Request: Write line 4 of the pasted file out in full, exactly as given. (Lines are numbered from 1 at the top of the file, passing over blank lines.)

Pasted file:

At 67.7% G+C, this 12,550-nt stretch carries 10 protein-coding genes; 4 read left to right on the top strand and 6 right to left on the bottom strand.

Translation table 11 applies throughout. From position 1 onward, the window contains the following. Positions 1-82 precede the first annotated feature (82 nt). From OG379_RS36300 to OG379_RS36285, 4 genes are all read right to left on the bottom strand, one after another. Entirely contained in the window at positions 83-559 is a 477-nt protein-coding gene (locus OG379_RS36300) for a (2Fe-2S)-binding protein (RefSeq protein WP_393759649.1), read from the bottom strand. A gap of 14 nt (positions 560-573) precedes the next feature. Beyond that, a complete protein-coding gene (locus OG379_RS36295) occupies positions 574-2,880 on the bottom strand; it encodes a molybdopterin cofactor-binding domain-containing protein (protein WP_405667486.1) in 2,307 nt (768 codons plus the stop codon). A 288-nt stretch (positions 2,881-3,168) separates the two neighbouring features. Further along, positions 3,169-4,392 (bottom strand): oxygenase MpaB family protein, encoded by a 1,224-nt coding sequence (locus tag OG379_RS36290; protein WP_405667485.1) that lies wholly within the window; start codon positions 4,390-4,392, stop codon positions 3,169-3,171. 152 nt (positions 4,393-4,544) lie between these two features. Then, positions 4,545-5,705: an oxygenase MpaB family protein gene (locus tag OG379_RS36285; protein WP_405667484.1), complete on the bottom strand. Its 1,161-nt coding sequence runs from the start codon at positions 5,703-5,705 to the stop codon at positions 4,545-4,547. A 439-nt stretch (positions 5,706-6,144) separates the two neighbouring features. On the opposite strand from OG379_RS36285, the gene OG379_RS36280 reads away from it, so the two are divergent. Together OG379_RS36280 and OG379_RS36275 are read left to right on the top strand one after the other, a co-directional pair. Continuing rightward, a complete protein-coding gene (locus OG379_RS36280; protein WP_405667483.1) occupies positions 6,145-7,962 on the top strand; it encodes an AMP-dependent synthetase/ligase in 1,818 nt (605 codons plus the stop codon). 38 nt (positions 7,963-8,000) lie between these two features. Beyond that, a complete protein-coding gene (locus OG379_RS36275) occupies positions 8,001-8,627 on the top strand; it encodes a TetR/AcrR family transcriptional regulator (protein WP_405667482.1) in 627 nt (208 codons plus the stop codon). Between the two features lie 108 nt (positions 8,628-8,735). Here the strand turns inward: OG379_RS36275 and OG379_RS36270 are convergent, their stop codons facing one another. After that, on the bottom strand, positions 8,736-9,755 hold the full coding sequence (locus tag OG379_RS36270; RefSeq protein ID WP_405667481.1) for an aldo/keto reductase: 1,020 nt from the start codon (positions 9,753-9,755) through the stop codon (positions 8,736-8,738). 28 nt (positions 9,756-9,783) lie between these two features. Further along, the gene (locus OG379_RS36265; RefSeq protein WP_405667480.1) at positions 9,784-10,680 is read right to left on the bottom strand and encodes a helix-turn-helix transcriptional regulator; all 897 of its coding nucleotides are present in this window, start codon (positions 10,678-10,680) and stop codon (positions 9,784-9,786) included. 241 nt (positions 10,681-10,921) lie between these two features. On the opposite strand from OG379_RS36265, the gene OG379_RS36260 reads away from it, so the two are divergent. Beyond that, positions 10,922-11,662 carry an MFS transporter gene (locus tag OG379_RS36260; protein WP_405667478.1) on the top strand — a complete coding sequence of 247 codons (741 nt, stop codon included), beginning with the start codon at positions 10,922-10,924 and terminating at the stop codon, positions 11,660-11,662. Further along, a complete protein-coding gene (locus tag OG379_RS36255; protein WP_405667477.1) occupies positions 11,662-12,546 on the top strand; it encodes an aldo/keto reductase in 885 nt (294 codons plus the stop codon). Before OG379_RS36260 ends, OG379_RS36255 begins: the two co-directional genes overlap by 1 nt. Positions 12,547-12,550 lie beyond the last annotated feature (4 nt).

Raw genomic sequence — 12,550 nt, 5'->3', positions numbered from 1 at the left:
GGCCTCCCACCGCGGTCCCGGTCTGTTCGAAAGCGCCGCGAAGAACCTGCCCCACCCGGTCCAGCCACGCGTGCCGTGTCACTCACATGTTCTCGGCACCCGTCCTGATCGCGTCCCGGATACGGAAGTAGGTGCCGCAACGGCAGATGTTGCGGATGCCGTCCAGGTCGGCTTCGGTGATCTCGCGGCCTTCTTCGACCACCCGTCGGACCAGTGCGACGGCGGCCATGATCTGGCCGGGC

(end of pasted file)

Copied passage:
GGCCTCCCACCGCGGTCCCGGTCTGTTCGAAAGCGCCGCGAAGAACCTGCCCCACCCGGTCCAGCCACGCGTGCCGTGTCACTCACATGTTCTCGGCACCCGTCCTGATCGCGTCCCGGATACGGAAGTAGGTGCCGCAACGGCAGATGTTGCGGATGCCGTCCAGGTCGGCTTCGGTGATCTCGCGGCCTTCTTCGACCACCCGTCGGACCAGTGCGACGGCGGCCATGATCTGGCCGGGC